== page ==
Across the River with Geoff Goodfellow: Austria and Australia

“Almost an Austrian,” said I, handing my Australian passport across the counter to the immigration officer at Vienna Airport last Friday night before the long flight home.  

COMPARISONS: Sure, Austria has wonderful scenery. So does Australia. But we have one more syllable than them. So there, Austria. Stick that in your Tyrolean pipe and smoke it. Photo: Geoff Goodfellow.

COMPARISONS: Sure, Austria has wonderful scenery. So does Australia. But we have one more syllable than them. So there, Austria. Stick that in your Tyrolean pipe and smoke it. Photo: Geoff Goodfellow.

Huge mistake. He didn’t say a word. Just gave me a death stare and as everyone knows, a death-stare from a person of Germanic stock is impressive. Perhaps the best death-stare on the planet.

What I was trying to suggest was that Austria and Australia sound sort of similar.  

The two countries are separated by just one syllable, two letters and of course a mere 13,367 kilometres as the crow flies. But this bloke wasn’t in any mood for frivolity.  Anyway he has probably heard it all before.

Forgetting the death stare, many people have mistaken Austria for Australia over the years.

Austrians became tired of American tourists asking inane questions like; “Hey man, where do we find your kangaroos?”

So they produced tee-shirts and other souvenirs clearly pointing out that there are no kangaroos in Austria.

Unfortunately, the poor old Americans still don’t get it.

Just last week CNN reported Australia was building a security fence between it and Slovenia to slow the refugees coming into the country. That’s one helluva fence.

Remember when Julia Gillard was prime minister and the hosts of the G20 Summit in Seoul had prepared a model of her dressed as an Austrian dairy maid?  Caused a few diplomatic conniptions at the time.

And who could forget George Bush sincerely thanking John Howard for visiting the Austrian troops in Iraq.

Pounding the cobbled pavements of Vienna we were surprised to see the town crawling with Russian tourists, so I did some checking to see why.

My very first source was an online Russian travel magazine which ran a glowing story about the increase of Russian tourists visiting Austria this year.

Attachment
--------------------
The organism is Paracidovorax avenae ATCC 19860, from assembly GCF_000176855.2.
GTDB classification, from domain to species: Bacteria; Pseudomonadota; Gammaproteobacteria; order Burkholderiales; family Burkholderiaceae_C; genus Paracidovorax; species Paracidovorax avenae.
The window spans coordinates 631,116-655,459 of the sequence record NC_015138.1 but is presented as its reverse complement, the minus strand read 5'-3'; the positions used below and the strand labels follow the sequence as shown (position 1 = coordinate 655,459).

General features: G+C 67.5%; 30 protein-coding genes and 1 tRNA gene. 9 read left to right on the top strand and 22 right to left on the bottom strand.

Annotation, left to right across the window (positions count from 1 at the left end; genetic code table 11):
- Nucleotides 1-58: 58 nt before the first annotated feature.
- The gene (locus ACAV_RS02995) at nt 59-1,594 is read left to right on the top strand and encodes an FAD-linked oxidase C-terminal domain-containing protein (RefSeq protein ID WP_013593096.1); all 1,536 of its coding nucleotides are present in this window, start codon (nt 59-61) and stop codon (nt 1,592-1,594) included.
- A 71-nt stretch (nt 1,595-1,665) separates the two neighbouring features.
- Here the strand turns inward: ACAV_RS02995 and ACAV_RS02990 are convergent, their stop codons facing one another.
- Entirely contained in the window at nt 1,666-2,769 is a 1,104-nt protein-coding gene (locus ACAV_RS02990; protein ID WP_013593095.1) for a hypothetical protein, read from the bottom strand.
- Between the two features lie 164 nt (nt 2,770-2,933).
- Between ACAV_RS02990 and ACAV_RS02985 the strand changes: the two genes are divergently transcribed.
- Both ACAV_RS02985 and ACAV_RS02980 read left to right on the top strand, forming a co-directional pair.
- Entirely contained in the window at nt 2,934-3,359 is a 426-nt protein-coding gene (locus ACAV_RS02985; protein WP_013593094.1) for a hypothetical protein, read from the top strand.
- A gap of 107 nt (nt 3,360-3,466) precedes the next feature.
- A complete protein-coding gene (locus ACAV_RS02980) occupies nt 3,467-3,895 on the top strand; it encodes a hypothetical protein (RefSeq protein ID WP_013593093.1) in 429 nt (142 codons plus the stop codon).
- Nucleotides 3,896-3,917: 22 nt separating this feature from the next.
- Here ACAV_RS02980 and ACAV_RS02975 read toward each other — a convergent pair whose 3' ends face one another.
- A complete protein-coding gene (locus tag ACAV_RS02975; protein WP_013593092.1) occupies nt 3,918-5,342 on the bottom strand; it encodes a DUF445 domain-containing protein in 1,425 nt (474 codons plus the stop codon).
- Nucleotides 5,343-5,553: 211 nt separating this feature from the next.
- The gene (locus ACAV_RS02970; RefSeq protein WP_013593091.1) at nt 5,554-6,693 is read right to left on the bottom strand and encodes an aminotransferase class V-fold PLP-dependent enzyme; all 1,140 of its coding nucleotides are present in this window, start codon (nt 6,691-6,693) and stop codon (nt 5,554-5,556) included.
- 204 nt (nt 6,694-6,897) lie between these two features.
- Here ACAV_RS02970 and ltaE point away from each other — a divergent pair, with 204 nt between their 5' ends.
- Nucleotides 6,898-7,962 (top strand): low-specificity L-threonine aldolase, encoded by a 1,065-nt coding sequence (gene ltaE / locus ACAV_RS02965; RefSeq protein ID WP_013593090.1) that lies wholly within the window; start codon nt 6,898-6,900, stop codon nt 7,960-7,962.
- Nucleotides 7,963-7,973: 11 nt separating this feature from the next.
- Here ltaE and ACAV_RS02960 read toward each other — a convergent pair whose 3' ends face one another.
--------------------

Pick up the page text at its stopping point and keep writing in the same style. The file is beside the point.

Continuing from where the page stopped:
I kid you not, the photograph accompanying the Russian story about Austria was of a glistening Sydney Harbour and the Opera House. I just hope the Ruskies never decide to bomb Vienna. We could be in deep trouble back in Oz if they don't fix their old maps before then.

So what do we have in common with Austria, apart from sounding sort of similar?

Austria is landlocked, whilst Australia is an island, but we both love coffee and schnitzels.

Unlike Australia, Austria's list of well-known sportspeople is unremarkable, although they do produce a lot of chess grand masters, downhill skiers, car drivers, figure skaters and yodelers.

Mind you, the Austrian national anthem occasionally gets an airing by mistake when an Aussie wins an event in a strange country.

One big difference between our two countries is attitudes to public nudity. In Austria it is not unusual for people to sunbake naked in public parks, beside rivers, anywhere really, and nobody blinks an eye. Office workers strip off in the park to catch some sun while having lunch.  Could you imagine popping into Leighton Gardens, Lake Alexandra or Corbett Gardens for lunch with work colleagues and tossing off all your clothes for an hour while eating your sandwiches in the nuddy?

Which brings us to Dudley’s stunningly beautiful daughter Georgina.

Walking between villages in the Austrian mountains, on a glorious sunny day, a good looking young man turned a corner and was pleasantly surprised to see the lovely Georgina, sunbaking stark naked beside the road. Birds were chirping, not a cloud in the sky and not a worry in the world. Her mountain bike was laying in the gutter and her clothing was draped over a nearby bush.

“Guten morgan,” muttered the young Austrian lad nervously. “Absolutely stunning.”

“Thank you, that’s a sweet thing to say,” said a blushing Georgina.

“In fact, I think you’re quite handsome yourself,” she added, smiling at him with one of those come-and-get-me twinkles in her eye.

“If you like you can have anything you want.”

“Gee, thanks so much,” said the handsome young Austrian. “That is very kind of you.”  

So he jumped on her mountain bike and rode off to the next village.


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